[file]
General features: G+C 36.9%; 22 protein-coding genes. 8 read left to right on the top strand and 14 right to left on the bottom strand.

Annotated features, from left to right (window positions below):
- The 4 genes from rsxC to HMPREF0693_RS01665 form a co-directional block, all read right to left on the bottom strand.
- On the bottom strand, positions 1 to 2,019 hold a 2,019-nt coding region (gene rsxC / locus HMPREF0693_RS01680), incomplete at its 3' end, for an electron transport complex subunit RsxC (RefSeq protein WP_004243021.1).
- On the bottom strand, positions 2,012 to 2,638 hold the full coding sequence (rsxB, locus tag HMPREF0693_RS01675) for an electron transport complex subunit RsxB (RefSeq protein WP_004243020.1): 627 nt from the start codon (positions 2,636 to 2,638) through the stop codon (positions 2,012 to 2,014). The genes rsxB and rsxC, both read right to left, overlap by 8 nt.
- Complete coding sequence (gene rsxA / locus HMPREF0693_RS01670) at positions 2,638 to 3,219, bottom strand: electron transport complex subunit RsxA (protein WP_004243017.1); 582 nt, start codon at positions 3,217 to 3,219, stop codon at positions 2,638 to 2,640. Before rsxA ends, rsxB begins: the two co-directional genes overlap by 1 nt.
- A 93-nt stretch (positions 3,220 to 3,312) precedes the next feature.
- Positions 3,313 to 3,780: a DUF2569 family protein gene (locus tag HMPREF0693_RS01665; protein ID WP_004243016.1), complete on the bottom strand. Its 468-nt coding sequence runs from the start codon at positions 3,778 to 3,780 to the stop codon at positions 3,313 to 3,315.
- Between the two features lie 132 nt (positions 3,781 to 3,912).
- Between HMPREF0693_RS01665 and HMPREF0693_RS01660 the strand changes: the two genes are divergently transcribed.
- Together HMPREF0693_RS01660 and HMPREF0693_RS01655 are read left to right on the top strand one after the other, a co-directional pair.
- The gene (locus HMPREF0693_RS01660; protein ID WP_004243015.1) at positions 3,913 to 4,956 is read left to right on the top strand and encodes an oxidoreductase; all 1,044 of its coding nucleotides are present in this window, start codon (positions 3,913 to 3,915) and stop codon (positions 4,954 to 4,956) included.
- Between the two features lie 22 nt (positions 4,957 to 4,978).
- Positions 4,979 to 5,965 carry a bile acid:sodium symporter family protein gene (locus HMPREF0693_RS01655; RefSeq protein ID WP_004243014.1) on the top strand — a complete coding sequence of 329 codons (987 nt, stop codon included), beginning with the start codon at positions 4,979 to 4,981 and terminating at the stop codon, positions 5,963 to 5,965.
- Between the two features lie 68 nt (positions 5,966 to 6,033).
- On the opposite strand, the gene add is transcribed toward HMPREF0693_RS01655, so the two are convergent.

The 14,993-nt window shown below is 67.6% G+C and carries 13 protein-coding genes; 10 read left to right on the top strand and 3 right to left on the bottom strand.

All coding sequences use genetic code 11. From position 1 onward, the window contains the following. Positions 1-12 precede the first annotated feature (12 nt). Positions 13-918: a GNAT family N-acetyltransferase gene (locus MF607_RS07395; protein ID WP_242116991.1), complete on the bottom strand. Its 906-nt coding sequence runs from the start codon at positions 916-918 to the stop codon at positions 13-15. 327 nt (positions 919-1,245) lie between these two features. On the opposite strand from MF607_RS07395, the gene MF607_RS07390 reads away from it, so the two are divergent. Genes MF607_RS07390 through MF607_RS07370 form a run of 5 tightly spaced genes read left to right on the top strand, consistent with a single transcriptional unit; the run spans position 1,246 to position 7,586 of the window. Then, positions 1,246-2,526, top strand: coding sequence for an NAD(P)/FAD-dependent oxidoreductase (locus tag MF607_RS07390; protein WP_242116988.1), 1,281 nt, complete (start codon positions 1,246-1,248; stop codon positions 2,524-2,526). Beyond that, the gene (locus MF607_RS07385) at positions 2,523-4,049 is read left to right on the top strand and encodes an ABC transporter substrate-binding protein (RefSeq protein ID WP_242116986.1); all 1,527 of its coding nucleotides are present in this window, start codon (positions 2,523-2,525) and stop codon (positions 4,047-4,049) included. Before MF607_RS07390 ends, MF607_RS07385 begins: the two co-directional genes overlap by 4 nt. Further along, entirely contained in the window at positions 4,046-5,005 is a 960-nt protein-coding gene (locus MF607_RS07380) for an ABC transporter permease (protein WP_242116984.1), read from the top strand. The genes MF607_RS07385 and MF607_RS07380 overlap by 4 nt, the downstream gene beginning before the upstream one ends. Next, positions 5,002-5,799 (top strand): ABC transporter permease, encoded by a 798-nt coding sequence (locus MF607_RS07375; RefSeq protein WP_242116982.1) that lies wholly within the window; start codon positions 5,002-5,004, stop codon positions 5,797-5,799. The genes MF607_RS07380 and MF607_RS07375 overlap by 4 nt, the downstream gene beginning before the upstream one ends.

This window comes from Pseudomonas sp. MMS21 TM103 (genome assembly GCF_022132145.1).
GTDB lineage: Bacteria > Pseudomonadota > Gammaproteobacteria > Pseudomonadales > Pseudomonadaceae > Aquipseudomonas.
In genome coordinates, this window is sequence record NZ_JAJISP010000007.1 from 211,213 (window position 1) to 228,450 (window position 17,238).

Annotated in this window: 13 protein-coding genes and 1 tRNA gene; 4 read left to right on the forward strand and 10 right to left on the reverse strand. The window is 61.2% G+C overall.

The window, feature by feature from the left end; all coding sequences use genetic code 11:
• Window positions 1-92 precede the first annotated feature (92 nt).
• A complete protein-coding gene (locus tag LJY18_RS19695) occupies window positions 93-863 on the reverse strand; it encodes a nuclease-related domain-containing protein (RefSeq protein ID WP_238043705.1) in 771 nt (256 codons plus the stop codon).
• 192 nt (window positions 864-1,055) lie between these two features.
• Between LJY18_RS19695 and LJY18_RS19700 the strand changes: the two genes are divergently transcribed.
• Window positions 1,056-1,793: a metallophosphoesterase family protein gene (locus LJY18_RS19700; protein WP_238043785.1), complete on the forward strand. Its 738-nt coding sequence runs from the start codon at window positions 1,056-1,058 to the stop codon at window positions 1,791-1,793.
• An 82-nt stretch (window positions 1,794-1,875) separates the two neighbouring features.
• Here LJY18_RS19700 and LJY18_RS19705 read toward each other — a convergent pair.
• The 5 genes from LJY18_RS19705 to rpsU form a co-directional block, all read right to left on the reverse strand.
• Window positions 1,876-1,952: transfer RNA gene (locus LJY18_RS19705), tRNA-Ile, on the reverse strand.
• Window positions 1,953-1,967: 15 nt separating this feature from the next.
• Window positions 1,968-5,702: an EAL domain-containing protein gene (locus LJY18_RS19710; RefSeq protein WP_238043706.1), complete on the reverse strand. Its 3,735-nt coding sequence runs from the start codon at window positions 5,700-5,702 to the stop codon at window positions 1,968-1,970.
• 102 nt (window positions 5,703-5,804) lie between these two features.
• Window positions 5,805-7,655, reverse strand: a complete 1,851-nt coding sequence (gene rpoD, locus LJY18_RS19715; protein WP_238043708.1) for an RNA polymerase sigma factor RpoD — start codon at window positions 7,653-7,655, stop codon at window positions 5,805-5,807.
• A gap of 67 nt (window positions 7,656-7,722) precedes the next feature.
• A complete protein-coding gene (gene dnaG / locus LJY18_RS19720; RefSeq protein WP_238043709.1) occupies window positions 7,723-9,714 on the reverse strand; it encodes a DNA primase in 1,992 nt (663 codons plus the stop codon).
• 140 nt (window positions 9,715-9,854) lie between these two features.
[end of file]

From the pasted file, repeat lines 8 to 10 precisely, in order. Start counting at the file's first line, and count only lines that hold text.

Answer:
- Positions 3,313 to 3,780: a DUF2569 family protein gene (locus tag HMPREF0693_RS01665; protein ID WP_004243016.1), complete on the bottom strand. Its 468-nt coding sequence runs from the start codon at positions 3,778 to 3,780 to the stop codon at positions 3,313 to 3,315.
- Between the two features lie 132 nt (positions 3,781 to 3,912).
- Between HMPREF0693_RS01665 and HMPREF0693_RS01660 the strand changes: the two genes are divergently transcribed.